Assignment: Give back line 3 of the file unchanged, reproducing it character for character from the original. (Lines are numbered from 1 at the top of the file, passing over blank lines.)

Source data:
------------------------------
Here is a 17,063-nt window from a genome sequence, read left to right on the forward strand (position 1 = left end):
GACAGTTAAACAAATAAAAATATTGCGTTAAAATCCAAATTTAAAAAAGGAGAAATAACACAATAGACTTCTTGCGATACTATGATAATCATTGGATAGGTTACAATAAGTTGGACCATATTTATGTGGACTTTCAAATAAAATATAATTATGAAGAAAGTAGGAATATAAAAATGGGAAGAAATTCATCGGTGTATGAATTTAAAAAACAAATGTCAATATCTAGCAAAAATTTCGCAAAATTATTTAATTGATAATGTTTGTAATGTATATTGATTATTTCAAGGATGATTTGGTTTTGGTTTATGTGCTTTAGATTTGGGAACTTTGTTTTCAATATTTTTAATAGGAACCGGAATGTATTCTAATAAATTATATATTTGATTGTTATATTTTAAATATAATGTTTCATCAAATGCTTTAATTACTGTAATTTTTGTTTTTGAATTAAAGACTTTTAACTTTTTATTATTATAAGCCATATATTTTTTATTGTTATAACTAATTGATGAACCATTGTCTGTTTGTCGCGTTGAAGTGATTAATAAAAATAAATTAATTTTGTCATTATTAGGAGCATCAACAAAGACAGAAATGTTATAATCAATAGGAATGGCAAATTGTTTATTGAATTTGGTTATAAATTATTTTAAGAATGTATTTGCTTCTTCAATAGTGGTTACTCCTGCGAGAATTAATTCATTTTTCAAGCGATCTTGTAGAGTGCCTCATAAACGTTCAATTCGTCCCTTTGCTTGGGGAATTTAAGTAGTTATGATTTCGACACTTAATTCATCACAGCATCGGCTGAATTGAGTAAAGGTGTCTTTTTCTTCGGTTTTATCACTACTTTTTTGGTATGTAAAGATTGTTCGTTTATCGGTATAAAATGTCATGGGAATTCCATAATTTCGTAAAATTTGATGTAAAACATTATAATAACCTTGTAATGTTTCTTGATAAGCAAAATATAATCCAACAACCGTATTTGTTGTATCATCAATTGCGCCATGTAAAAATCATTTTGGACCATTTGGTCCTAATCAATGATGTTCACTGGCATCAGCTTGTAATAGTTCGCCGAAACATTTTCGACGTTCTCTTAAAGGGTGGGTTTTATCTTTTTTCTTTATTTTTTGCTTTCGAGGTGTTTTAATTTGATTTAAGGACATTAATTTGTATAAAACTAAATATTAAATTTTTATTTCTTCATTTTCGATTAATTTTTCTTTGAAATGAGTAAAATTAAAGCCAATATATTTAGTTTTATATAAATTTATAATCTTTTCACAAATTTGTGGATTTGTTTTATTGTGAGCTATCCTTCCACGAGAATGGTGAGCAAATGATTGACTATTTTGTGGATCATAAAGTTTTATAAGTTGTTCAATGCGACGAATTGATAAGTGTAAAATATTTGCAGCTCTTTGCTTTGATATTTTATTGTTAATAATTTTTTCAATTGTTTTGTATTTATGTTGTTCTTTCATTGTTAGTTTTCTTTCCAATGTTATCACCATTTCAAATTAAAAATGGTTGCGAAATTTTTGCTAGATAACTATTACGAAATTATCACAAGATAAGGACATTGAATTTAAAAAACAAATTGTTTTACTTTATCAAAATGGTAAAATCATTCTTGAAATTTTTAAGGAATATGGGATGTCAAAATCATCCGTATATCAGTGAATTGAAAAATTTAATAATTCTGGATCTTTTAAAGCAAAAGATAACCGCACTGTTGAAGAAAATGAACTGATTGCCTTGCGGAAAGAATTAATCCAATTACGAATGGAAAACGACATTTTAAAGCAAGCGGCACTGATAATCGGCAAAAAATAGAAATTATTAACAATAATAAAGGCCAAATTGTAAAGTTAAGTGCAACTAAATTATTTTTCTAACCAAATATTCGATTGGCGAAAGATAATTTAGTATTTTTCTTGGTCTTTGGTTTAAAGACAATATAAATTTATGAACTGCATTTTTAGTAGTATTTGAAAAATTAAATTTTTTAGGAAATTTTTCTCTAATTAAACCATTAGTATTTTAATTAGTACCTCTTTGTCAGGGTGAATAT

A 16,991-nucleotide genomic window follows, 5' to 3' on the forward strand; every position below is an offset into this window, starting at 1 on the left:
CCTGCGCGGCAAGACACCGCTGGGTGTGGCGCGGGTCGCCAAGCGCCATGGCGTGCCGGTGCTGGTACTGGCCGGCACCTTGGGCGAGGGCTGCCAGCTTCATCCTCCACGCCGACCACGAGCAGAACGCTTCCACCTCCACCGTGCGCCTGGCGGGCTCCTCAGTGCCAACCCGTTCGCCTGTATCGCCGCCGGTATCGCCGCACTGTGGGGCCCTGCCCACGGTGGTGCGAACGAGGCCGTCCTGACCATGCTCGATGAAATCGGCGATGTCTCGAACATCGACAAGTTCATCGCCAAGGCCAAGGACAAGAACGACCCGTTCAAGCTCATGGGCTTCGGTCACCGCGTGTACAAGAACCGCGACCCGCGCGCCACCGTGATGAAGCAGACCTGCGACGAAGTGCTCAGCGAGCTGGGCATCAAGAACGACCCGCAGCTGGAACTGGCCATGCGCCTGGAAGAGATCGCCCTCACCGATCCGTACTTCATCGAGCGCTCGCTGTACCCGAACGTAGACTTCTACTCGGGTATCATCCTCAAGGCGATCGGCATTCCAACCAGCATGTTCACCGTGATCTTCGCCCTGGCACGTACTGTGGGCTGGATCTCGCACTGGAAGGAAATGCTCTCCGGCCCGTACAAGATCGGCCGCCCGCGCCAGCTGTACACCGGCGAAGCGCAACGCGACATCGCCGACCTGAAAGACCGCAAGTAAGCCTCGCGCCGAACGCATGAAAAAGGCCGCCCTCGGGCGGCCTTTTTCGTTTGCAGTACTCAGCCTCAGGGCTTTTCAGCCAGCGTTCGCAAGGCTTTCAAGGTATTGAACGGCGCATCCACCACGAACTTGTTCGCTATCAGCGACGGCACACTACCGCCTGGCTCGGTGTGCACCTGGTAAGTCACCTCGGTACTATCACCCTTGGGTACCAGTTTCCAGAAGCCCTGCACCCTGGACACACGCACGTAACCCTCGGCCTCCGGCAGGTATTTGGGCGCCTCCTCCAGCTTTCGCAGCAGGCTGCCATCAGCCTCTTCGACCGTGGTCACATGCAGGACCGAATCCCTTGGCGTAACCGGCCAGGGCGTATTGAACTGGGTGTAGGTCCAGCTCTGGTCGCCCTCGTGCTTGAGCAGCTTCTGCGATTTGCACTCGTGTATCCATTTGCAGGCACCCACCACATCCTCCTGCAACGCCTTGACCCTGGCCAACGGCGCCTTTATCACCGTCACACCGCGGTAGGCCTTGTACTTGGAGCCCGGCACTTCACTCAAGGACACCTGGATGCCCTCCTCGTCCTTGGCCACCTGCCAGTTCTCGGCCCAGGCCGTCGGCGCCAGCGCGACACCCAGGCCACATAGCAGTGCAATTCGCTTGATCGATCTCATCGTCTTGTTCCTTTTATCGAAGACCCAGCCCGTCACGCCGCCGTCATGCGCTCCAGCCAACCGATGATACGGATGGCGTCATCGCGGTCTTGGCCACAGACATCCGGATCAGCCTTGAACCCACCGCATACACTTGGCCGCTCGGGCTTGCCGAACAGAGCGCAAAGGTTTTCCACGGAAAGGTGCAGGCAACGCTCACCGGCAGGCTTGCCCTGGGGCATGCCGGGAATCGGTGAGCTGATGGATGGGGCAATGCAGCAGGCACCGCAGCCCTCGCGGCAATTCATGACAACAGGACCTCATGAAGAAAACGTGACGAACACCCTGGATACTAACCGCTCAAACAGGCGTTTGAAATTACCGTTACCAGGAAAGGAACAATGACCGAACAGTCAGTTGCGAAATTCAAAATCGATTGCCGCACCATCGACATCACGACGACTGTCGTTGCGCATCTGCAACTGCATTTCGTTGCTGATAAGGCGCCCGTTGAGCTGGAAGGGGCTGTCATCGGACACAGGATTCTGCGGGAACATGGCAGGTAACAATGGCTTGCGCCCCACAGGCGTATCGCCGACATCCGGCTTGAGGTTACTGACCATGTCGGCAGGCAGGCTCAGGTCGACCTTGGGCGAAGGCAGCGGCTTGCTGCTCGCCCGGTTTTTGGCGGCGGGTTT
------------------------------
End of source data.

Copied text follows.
A 16,991-nucleotide genomic window follows, 5' to 3' on the forward strand; every position below is an offset into this window, starting at 1 on the left: